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by Jake Hall

published in Family Matters eNewsletter January 7, 2018

Epiphany is a season of the liturgical year that celebrates the journey of faith by telling the story of the three wise men, who find their way by getting lost in the mysteries of God. Their lives were not bound by the conventional assumptions that threaten to end our journey into our new life before it begins. Epiphany removes our accepted landmarks and instead encourages us to follow mystery, curiosity, and discernment. Epiphany challenges us to leave our failed pathways behind and to venture into the unknown, together. Just like the wise men returned home by walking a new path, we must find our real life by charting a path home by another way.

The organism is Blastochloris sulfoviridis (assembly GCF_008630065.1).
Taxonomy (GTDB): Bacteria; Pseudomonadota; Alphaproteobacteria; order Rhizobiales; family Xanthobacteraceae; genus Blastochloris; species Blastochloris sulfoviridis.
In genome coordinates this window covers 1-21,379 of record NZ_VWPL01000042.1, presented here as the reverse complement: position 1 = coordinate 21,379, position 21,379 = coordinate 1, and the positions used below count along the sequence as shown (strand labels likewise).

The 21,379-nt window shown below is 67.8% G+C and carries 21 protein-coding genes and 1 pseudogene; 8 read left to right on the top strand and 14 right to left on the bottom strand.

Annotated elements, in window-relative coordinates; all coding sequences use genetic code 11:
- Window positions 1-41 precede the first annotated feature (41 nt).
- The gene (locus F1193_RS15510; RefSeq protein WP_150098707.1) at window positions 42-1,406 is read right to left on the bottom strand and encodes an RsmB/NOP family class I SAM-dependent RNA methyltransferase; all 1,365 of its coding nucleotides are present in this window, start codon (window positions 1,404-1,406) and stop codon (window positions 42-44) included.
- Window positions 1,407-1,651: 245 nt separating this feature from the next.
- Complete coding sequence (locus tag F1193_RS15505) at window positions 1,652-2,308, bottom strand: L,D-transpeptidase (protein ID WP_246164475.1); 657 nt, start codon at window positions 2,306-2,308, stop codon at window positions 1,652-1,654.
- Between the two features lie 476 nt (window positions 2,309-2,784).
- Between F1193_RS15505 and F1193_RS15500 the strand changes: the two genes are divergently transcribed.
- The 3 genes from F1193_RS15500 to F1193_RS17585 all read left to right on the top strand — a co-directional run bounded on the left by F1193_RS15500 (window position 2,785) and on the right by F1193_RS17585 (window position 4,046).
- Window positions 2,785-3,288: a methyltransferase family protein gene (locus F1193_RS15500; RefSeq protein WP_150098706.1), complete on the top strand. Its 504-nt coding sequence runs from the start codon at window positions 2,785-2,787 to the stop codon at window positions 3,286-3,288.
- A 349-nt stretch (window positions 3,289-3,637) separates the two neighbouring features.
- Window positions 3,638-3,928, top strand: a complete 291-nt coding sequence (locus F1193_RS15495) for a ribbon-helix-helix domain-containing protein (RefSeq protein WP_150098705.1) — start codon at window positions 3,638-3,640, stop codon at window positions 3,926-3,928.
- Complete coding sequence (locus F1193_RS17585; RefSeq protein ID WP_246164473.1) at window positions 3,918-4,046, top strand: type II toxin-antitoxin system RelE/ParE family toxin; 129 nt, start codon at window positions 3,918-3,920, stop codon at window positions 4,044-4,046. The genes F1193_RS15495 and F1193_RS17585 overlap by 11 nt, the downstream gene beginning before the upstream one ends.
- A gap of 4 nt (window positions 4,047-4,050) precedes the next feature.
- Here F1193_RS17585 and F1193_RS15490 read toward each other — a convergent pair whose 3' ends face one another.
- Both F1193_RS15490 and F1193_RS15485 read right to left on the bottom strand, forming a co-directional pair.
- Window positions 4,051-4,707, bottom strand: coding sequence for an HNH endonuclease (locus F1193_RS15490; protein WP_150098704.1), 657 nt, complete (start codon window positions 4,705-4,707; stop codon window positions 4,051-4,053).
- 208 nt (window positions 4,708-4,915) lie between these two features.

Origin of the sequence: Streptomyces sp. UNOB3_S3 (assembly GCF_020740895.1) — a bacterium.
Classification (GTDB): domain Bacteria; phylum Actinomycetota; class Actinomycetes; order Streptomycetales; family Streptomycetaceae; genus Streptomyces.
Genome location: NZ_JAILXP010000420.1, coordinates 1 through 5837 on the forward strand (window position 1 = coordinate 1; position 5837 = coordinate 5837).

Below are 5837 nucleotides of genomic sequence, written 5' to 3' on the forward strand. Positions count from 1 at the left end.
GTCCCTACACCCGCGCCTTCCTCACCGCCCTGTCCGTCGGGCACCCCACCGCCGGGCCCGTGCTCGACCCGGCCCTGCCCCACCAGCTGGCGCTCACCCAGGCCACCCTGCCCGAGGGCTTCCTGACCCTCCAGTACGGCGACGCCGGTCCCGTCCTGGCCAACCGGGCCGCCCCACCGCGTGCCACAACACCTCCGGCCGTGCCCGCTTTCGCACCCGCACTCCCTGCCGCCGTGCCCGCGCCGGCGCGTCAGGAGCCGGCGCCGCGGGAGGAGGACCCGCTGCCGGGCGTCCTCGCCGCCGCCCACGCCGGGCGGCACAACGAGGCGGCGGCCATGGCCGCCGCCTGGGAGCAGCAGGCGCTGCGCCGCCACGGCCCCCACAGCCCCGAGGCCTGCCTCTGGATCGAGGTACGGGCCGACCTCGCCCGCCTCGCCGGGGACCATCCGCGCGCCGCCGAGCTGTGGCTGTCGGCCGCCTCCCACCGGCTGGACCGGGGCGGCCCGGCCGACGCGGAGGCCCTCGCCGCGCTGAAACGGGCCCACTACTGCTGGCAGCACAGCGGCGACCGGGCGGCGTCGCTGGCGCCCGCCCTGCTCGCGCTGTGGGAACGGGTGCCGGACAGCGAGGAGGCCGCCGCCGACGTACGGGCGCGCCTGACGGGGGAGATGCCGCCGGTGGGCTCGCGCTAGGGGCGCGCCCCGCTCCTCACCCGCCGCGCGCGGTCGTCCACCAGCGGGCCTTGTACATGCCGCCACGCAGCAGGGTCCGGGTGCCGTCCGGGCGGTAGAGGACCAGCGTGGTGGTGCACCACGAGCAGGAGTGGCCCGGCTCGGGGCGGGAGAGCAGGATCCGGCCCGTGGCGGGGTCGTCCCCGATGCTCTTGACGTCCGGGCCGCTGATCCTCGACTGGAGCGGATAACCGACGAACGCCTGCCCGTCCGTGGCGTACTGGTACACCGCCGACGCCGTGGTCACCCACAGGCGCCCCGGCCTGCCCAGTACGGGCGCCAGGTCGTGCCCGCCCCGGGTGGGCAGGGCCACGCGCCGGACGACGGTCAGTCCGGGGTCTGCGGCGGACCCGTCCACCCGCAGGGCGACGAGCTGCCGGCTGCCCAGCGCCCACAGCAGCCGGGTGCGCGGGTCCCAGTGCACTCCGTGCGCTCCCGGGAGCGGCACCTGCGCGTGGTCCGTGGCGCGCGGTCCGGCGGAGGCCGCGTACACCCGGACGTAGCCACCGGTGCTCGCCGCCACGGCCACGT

Antonio Machado, a wise 20th-century Spanish poet, offers just the right misdirection for us at the beginning of our pilgrimage this year: Traveler, there is no path. When God calls you to something new, the signs of the way ahead cannot be found on the ground, because you haven’t yet taken those steps. Remember, When you are making a leap of faith into an unknown season of life, there is no road ahead, or as Dr. E. Lathrop Brown once said “Roads? Where we are going, we don’t need roads.” During Epiphany starts above guide our way on unknown familiar paths. 

Traveler, there is no path. 
The path is made by walking. 
Traveller, the path is your tracks 
And nothing more.
Traveller, there is no path 
The path is made by walking. 
By walking you make a path 
And turning, you look back 
At away you will never tread again 
Traveller, there is no road 
Only wakes in the sea.” 

― Antonio Machado, Border of a Dream: Selected Poems